CUNNINGHAM, Peter Miller (1789-1864). Two Years in New South Wales; comprising Sketches of the Actual State of Society in that Colony; or its Peculiar Advantages to Emigrants; of its Topography, Natural History, &c. &c. London: Henry Colburn, 1827
CUNNINGHAM, Peter Miller (1789-1864). Two Years in New South Wales; comprising Sketches of the Actual State of Society in that Colony; or its Peculiar Advantages to Emigrants; of its Topography, Natural History, &c. &c. London: Henry Colburn, 1827.
2 volumes. 8vo., (7 4/8 x 4 6/8 inches). Fine folding engraved frontispiece "Map of the Colony of New South Wales reduced by permission from Cross's large Map" (short tear near mount, some offsetting). 19th-century half plum calf, marbled paper boards, the spine in five compartments, with four raised bands, purple morocco lettering-pieces in 2, the others decorated with fine gilt tools, all edges marbled, by Lindop of Northwich, with their ticket on the front paste-down of volume one (spines a bit faded).
Provenance: with the small ink library stamp of Hugh Selbourne, his sale, Bonhams, 8th March 2016, lot 262
Second edition, revised and enlarged, with the addition of Cross's map. Cunningham applied for employment as "surgeon-superintendent in convict transports. In this capacity he made five trips to New South Wales between 1819 and 1828, in the Recovery (August-December 1819 and April-July 1823), Grenada (May-September 1821 and October 1824–January 1825) and Morley (November 1827–March 1828), in which he lost only three of the 747 convicts under his care. On his last voyage, however, his failure to report an outbreak of whooping cough among the soldiers' children on board led to a severe epidemic in Sydney.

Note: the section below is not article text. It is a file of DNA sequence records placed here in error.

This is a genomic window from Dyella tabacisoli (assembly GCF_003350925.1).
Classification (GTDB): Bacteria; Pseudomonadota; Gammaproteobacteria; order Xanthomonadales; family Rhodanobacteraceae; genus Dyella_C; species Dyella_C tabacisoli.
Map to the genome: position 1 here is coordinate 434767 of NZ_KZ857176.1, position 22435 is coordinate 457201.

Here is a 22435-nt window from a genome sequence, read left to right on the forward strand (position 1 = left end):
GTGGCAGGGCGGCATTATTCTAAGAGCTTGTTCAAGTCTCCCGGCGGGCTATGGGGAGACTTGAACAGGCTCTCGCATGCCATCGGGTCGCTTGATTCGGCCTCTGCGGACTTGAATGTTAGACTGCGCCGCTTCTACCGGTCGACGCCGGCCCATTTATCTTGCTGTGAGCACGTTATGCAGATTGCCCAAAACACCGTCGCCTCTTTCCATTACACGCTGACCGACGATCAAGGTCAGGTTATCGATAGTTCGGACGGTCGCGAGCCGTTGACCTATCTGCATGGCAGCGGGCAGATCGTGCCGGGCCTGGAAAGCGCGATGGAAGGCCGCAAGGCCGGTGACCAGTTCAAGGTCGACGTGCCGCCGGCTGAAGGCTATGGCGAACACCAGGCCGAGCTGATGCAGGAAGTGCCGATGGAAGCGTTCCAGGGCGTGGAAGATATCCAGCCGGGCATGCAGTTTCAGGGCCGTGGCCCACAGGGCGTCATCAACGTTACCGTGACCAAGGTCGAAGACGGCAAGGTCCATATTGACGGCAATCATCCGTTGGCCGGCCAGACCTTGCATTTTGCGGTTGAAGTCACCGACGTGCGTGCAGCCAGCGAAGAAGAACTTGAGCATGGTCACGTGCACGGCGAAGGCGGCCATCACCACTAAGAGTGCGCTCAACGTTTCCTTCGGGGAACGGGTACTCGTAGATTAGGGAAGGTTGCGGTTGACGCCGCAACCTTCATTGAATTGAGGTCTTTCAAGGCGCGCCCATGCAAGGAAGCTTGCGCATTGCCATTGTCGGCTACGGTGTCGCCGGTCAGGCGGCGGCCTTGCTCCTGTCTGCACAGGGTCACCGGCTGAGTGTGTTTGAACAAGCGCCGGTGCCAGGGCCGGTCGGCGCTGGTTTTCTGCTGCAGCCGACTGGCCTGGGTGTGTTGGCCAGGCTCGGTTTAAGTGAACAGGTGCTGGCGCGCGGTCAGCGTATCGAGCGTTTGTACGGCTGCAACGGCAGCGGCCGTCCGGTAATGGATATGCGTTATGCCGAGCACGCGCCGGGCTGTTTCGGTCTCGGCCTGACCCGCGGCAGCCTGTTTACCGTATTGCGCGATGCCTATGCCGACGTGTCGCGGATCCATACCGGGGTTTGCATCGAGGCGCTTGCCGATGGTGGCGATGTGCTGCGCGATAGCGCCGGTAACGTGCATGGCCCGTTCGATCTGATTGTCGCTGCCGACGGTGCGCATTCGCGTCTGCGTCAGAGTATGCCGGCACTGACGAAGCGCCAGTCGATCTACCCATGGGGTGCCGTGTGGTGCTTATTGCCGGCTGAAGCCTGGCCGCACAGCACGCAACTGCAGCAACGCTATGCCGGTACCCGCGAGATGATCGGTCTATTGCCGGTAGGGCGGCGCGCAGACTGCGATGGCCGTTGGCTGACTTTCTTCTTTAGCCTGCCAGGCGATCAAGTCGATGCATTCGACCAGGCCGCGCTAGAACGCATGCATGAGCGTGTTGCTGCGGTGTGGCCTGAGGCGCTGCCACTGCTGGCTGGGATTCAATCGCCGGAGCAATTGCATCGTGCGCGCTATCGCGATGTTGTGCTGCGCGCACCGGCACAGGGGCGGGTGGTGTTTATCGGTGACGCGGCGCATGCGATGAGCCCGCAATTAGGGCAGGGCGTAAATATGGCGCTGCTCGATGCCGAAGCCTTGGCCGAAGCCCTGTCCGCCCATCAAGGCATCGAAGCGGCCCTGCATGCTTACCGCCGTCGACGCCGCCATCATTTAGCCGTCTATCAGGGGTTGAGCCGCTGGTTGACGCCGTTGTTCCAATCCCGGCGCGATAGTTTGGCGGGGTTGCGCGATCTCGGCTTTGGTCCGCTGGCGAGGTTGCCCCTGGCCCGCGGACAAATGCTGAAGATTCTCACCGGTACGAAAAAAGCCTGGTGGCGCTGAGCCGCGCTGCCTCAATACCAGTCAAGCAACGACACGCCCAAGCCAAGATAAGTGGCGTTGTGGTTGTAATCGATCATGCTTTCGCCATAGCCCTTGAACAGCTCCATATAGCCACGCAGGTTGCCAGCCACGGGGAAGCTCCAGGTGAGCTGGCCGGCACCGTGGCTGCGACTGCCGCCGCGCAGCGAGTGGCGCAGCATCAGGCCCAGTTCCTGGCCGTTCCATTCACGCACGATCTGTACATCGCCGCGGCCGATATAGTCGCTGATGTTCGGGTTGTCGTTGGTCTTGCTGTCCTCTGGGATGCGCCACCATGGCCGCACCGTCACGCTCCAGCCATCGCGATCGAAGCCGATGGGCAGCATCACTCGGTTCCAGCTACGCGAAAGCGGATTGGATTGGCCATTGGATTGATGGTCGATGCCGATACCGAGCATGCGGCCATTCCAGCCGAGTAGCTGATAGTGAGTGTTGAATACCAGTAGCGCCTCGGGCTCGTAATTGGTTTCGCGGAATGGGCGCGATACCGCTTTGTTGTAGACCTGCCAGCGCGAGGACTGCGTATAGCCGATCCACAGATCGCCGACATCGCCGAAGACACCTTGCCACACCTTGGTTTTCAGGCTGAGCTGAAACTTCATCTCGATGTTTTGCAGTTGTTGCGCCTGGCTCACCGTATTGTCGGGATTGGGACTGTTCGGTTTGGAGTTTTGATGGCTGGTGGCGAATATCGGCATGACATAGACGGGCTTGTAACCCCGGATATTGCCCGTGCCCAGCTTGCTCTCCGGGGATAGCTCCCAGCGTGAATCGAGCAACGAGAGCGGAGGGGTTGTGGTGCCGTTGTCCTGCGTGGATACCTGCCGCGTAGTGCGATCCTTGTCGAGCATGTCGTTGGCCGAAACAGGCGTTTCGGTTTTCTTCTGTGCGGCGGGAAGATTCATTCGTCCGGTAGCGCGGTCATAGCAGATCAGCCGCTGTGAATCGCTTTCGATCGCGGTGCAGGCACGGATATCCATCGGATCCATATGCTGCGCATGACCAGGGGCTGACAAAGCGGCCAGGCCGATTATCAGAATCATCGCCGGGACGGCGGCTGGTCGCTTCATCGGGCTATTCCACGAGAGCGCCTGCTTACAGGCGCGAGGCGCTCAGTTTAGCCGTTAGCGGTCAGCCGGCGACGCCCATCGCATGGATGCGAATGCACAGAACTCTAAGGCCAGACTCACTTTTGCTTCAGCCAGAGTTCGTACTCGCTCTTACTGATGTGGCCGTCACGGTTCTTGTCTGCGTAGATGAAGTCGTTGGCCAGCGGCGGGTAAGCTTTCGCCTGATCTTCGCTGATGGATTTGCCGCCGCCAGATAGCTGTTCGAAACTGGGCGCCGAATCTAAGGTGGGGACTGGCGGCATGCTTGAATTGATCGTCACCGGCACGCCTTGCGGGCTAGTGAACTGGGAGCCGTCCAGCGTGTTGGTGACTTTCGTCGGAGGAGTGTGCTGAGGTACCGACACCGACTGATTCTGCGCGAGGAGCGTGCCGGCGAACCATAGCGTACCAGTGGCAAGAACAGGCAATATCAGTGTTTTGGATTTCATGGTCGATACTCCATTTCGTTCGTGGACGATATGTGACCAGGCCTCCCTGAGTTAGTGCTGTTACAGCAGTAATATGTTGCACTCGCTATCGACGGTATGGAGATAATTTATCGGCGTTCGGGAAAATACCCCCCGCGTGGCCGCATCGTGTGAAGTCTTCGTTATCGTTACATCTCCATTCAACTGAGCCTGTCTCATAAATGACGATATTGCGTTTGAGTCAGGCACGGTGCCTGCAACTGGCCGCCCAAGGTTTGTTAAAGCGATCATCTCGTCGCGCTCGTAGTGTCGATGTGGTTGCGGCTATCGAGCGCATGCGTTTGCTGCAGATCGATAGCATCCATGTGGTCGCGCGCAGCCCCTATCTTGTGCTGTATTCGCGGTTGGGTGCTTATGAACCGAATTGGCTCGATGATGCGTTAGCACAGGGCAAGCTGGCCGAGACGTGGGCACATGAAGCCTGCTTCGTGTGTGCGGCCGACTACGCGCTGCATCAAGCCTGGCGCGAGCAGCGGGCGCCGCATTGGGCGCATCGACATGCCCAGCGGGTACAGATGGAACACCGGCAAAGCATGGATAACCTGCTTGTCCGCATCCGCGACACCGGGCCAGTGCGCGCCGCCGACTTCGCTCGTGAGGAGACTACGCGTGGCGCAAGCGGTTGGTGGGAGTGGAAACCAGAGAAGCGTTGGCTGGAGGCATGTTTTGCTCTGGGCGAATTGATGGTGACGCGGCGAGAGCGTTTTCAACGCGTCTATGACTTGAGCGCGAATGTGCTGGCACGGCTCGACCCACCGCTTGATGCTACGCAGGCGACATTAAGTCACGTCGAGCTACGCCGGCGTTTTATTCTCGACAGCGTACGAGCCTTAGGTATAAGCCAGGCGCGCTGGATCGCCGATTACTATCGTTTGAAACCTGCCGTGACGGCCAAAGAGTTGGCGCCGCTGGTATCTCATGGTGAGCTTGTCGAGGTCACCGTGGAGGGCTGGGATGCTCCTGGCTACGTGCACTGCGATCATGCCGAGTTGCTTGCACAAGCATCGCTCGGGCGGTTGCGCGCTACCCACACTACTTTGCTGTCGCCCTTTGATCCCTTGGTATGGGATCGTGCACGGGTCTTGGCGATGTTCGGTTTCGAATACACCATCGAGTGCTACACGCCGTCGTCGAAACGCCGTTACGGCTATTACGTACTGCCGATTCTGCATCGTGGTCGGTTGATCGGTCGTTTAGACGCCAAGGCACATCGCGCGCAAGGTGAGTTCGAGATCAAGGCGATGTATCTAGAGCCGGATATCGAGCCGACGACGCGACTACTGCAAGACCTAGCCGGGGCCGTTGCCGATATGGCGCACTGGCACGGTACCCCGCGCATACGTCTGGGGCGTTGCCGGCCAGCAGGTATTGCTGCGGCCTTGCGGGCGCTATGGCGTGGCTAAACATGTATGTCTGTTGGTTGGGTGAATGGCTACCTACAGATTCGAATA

"In 1825 Cunningham was granted 1200 acres (486 ha) on the Upper Hunter River, with a lease of 1340 acres (542 ha) adjoining, and in 1826 he applied for an additional grant of the leased land, which was issued in 1830. In this application he claimed to have spent £1100 on stock and improvements, the property, on which fourteen convicts were employed, being managed in his absence by Lieutenant William Ogilvie R.N., a neighbouring settler. He proposed to bring out Saxon merinos and agricultural implements to the value of some hundreds more. In 1827 he published Two Years in New South Wales; a Series of Letters, Comprising Sketches of the Actual State of Society in that Colony; of its Peculiar Advantages to Emigrants; of its Topography, Natural History, etc. etc. in two volumes; it was extremely popular, running through three large editions in two years, with a German translation in 1829. On the proceeds of this book and the savings of his naval service he hoped to establish himself as a settler on his property. In this, however, he did not succeed, partly because of a severe drought, and in May 1830 he returned to England" (L. F. Fitzhardinge, 'Cunningham, Peter Miller (1789–1864)', Australian Dictionary of Biography, National Centre of Biography, Australian National University). Ferguson, 1109.